What causes bicipital tendonitis?

Updated: Nov 21, 2018
  • Author: Britt A Durham, MD; Chief Editor: Sherwin SW Ho, MD  more...
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Answer

See the list below:

  • The long head of the biceps tendon passes down the bicipital groove in a fibrous sheath between the subscapularis and supraspinatus tendons. This relationship causes the biceps tendon to undergo degenerative and attritional changes that are associated with rotator cuff disease because the biceps tendon shares the associated inflammatory process within the suprahumeral joint. [13]

  • Full humeral head abduction places the attachment area of the rotator cuff and biceps tendon under the acromion. External rotation of the humerus at or above the horizontal level compresses these suprahumeral structures into the anterior acromion. Repeated irritation leads to inflammation, edema, microscopic tearing, and degenerative changes.

  • In younger athletes, relative instability due to hyperlaxity may cause similar inflammatory changes on the biceps tendon due to excessive motion of the humeral head.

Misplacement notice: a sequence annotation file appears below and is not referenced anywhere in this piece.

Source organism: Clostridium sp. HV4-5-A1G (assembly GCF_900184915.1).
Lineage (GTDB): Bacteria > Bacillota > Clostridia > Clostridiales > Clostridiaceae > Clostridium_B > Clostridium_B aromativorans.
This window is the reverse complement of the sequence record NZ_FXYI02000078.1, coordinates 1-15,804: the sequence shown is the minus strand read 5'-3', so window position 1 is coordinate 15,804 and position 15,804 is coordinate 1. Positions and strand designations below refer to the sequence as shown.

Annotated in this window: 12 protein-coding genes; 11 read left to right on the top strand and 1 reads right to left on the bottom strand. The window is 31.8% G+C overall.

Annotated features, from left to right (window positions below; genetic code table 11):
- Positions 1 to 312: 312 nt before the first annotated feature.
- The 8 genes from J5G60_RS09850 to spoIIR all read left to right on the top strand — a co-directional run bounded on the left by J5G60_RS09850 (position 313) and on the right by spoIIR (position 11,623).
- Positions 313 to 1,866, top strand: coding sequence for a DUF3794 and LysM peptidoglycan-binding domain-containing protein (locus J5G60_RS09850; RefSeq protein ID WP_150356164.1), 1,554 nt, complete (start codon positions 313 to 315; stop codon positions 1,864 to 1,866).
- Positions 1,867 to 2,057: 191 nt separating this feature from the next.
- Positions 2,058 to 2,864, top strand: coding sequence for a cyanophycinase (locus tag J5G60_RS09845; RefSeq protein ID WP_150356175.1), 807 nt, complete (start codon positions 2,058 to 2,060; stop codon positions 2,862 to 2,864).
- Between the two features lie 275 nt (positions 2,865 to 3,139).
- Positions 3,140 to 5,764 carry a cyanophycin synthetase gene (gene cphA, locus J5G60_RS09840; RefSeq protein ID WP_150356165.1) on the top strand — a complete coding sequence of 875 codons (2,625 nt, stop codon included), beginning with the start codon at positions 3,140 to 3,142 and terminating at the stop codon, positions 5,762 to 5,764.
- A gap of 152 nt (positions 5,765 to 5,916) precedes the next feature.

• Labral tears may disrupt the biceps anchor, resulting in dysfunction and causing pain.

  • The transverse humeral ligament holds the biceps tendon long head within the bicipital groove. Injuries and disruption of the ligament can lead to subluxation and medial dislocation of the biceps tendon. Local edema and calcifications can physically displace the biceps tendon from the bicipital groove, resulting in subluxation. An osteochondroma in the bicipital groove has been reported as a cause of bicipital tendinitis in a baseball player by physical displacement and subluxation. [14]

  • A study evaluated the histologic findings of the extra-articular portion of the long head of the biceps (LHB) tendon and synovial sheath in order to compare those findings to known histologic changes seen in other tendinopathies. The study concluded that anterior shoulder pain attributed to the biceps tendon does not appear to be due to an inflammatory process in most cases. The histologic findings of the extra-articular portion of the LHB tendon and synovial sheath are similar to the pathologic findings in de Quervain tenosynovitis at the wrist, and may be due to a chronic degenerative process similar to this and other tendinopathies of the body. [15]


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